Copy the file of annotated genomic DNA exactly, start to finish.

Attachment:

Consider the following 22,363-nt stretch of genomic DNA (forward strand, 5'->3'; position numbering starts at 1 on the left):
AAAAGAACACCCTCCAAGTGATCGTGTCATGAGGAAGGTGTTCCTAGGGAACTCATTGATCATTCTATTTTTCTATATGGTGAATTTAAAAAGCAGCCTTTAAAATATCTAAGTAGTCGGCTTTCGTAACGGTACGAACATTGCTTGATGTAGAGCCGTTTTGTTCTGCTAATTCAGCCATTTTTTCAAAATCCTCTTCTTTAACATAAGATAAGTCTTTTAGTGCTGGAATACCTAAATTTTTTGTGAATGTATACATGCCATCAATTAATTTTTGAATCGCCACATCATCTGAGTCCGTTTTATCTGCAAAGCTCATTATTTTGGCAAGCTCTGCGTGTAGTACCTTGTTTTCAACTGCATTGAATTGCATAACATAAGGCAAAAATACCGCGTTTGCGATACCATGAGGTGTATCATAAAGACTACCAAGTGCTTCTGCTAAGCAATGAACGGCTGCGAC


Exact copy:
Consider the following 22,363-nt stretch of genomic DNA (forward strand, 5'->3'; position numbering starts at 1 on the left):
AAAAGAACACCCTCCAAGTGATCGTGTCATGAGGAAGGTGTTCCTAGGGAACTCATTGATCATTCTATTTTTCTATATGGTGAATTTAAAAAGCAGCCTTTAAAATATCTAAGTAGTCGGCTTTCGTAACGGTACGAACATTGCTTGATGTAGAGCCGTTTTGTTCTGCTAATTCAGCCATTTTTTCAAAATCCTCTTCTTTAACATAAGATAAGTCTTTTAGTGCTGGAATACCTAAATTTTTTGTGAATGTATACATGCCATCAATTAATTTTTGAATCGCCACATCATCTGAGTCCGTTTTATCTGCAAAGCTCATTATTTTGGCAAGCTCTGCGTGTAGTACCTTGTTTTCAACTGCATTGAATTGCATAACATAAGGCAAAAATACCGCGTTTGCGATACCATGAGGTGTATCATAAAGACTACCAAGTGCTTCTGCTAAGCAATGAACGGCTGCGAC